Pamela Frankau

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Pamela Frankau
Born3 January 1908
London, England
Died8 June 1967 (Aged 59)
Hampstead, London, England
Burial placeHampstead Cemetery, London, England[1]
Years active1927–1967
Notable workJezebel, A Wreath for the Enemy, The Willow Cabin.
Partner(s)Humbert Wolfe (1931–1940), Marjorie Vernon Whitefoord (c. 1939–1942),
Marshall Dill Jr (m.1945–div.1951),
Margaret Webster (c.1953–1967, Frankau's death)
Parent(s)Gilbert Frankau (father)
Dorothea Frances Markham Drummond-Black (mother)
RelativesJulia Frankau (paternal grandmother)
Gilbert Frankau (father)
Ronald Frankau (paternal cousin)

Pamela Sydney Frankau (3 January 1908 – 8 June 1967) was a popular English novelist from a prominent artistic and literary family. She was abandoned by her novelist father Gilbert Frankau at an early age, and she became a prolific writer. She stopped writing for a decade after the death of her lover, the poet Humbert Wolfe, in 1940. After serving in World War II, she was married for several years to an American naval officer, but returned to England and resumed her writing career.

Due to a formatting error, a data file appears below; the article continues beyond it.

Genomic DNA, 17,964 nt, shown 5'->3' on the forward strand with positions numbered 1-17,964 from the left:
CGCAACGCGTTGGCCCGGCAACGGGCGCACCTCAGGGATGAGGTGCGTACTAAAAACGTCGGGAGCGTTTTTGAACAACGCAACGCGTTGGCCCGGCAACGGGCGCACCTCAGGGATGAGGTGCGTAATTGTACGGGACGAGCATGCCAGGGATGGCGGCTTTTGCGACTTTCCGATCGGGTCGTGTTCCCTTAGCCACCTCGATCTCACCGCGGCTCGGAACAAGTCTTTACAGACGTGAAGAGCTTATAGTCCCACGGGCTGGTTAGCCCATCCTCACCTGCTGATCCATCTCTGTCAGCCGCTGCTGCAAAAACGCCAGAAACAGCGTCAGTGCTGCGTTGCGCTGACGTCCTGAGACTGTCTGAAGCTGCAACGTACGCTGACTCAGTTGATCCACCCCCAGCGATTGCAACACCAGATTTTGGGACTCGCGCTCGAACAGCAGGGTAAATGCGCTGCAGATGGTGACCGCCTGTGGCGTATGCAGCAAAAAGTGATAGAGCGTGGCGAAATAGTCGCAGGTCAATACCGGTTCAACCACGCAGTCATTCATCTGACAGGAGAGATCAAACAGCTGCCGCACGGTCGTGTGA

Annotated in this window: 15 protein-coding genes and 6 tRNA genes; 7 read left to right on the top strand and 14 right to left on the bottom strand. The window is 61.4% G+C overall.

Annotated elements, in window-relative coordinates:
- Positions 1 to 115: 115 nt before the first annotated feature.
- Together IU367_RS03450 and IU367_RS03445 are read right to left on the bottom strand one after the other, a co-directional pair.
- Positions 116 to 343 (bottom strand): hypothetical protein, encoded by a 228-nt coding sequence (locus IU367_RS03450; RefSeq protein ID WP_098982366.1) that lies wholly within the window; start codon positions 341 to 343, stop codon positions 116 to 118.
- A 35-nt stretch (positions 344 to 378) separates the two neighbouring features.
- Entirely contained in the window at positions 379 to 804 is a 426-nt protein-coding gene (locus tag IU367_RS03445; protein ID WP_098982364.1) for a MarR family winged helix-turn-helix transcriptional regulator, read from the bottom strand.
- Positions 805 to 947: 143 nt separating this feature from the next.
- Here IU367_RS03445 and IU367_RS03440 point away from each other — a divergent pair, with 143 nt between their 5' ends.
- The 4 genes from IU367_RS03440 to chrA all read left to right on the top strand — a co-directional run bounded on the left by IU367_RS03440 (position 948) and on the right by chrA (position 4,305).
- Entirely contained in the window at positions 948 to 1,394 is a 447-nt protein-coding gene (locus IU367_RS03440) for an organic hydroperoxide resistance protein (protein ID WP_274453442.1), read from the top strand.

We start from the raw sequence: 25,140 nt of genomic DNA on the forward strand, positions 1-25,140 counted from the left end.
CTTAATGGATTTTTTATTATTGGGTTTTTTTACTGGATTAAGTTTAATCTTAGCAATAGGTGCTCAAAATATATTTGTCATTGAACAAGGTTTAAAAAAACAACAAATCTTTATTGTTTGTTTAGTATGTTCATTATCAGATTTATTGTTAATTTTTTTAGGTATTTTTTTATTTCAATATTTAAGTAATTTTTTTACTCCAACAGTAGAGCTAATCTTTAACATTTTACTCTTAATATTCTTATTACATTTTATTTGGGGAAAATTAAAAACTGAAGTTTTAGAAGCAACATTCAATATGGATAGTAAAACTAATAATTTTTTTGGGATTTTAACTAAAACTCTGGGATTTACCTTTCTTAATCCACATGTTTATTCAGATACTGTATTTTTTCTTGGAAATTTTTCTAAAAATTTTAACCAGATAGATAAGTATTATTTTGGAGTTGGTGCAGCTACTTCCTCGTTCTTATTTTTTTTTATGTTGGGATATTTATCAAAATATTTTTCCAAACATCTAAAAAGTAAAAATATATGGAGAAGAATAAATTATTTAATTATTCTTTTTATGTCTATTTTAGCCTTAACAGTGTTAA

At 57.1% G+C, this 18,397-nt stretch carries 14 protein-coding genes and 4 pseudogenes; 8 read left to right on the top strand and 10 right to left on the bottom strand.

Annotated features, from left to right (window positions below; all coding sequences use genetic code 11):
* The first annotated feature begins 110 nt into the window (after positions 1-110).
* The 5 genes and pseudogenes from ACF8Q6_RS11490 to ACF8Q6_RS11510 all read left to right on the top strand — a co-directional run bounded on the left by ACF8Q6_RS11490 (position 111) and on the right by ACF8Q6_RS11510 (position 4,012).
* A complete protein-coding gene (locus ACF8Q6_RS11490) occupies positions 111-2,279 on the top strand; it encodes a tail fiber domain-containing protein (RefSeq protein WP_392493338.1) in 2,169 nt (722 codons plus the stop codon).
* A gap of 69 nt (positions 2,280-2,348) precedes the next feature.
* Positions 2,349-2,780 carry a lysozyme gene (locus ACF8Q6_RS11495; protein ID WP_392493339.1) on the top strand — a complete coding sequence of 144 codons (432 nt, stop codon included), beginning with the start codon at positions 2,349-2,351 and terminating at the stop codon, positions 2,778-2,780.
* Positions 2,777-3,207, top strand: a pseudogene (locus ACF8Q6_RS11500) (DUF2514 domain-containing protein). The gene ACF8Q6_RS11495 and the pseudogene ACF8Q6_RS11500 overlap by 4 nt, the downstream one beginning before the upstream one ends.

Early life and career[edit]

Frankau was born in London, the younger daughter of Dorothea Frances Markham Drummond-Black and the novelist Gilbert Frankau. Her grandmother was the satirist Julia Frankau, one of several famous siblings, and her uncle was the British radio comedian Ronald Frankau. Never attentive to his two daughters, her father abandoned the family for another woman in 1919, and Frankau and her elder sister Ursula were sent as boarders to Burgess Hill Girls (previously named Burgess Hill School for Girls) in Sussex until 1924. Frankau wrote about this period in her autobiographical novel I Find Four People (1935).[2]

She had success as a writer from a young age. Marriage of Harlequin (1927), her first novel, was written at age 19 and well received by critics. Over the next dozen years, she published 20 novels. She had a long but stormy friendship with the author and journalist Dame Rebecca West. A long relationship with the married poet Humbert Wolfe ended with his death in 1940. Frankau then ceased to write for almost 10 years. During the Second World War, she worked for the BBC] the Ministry of Food and then with the Auxiliary Territorial Service, where she began a lesbian affair with fellow officer Marjorie Vernon Whitefoord, who sponsored Frankau's conversion to Roman Catholicism in 1942.[2]